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Small game season for several rabbits
and hares, fox, pine squirrel and beavers begins October 1. These animals can carry
tularemia, a bacterial infection that can be fatal in humans and animals.
Although it can affect all mammals,
the disease is commonly found in rabbits and rodents. Hunters should always
take precautions when handling their harvested game.
Colorado saw an increase in human tularemia
cases this year with 40 confirmed cases compared with 16 confirmed cases in
2014. Mesa County has reported five confirmed cases since 2011, with four of
those occurring this year.
Tularemia is spread through deer fly bites and contact with infected animals or carcasses.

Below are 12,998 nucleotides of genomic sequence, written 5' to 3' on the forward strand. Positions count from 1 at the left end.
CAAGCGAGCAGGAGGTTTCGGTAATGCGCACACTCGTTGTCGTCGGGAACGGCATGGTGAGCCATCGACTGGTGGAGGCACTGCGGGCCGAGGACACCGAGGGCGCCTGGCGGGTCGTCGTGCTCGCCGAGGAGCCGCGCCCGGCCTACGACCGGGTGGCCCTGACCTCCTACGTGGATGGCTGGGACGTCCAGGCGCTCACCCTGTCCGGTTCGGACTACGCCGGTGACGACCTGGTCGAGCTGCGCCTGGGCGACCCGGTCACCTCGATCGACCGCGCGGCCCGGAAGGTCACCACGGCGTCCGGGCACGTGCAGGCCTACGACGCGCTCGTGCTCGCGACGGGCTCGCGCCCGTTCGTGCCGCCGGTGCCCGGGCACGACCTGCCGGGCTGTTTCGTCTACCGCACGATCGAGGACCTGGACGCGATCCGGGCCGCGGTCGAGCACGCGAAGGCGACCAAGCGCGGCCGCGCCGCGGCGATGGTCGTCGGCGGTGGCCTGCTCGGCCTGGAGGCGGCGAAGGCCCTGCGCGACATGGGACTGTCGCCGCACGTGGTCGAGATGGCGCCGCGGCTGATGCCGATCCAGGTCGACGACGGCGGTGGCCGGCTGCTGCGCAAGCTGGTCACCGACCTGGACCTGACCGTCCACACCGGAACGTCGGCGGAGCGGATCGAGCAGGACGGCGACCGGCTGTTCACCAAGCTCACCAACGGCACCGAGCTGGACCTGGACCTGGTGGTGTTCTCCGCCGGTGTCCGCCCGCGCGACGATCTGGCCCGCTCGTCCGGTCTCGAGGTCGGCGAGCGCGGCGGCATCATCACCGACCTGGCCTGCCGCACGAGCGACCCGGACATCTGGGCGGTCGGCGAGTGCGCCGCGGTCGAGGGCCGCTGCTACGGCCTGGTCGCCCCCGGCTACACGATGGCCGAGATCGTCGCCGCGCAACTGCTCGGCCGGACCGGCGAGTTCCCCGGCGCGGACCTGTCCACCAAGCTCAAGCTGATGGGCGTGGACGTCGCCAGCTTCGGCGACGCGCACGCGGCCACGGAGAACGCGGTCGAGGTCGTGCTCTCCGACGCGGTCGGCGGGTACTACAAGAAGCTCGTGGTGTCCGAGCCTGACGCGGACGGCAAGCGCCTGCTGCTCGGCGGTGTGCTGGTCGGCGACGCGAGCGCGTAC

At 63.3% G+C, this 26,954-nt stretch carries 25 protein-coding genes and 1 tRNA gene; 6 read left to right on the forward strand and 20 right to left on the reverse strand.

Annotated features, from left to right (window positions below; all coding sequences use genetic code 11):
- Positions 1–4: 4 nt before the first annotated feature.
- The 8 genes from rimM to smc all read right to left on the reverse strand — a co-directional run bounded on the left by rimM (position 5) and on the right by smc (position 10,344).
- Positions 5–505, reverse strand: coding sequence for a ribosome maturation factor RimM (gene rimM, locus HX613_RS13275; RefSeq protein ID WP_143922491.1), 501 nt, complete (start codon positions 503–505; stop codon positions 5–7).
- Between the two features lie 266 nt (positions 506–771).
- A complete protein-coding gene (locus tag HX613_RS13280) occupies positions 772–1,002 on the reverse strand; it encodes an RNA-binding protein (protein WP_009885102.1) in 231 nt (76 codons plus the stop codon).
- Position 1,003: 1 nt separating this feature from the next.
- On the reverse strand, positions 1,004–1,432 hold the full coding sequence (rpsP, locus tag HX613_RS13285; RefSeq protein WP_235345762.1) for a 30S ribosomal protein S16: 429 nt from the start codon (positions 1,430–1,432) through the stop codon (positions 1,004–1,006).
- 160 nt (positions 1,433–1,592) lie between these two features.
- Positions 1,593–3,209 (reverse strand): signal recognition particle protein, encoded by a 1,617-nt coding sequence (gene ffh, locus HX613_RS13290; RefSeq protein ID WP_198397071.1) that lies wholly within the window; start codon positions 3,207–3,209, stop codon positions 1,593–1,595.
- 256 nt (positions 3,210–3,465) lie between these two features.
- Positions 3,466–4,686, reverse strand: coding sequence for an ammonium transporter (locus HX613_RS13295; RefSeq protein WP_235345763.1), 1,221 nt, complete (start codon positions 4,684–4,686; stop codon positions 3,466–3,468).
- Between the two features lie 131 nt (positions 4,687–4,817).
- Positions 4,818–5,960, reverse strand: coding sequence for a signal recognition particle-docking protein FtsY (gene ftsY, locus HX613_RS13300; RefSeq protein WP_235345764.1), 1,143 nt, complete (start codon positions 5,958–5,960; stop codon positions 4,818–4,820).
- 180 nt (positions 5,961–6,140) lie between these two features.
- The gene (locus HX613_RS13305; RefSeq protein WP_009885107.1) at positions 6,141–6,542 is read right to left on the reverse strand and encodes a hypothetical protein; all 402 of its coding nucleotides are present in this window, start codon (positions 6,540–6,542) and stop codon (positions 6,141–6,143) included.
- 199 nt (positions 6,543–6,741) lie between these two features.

Take
preventive measures while hunting and preparing meat:
  • Avoid sick or
    dead animals. Protect against ticks and fleas by wearing long clothing and
    insect repellant containing DEET.
  • Do not allow your pets to consume
    animal carcasses. They could contract tularemia and pass it on to you.
  • Wear rubber
    gloves when handling animal tissues, recommended even if the animal doesn’t
    appear to be sick. Be sure to wear
    your gloves when field dressing the animal to protect against tissues
    fluids and parasites.
  • Bag carcasses or
    pelts and dispose of them in an outside garbage can away from people and pets.
  • Cook meat to 160
    degrees Fahrenheit or until it is well done to kill all bacteria.

Tularemia is treatable. Contact your physician if you become ill with high
fever, swollen and painful lymph nodes, skin ulcers, sore throat or respiratory
symptoms such as chest pain or a dry cough.
Contact your veterinarian if your pet
becomes ill with a high fever and/or swollen lymph nodes after coming in
contact with sick or dead animals or after hunting.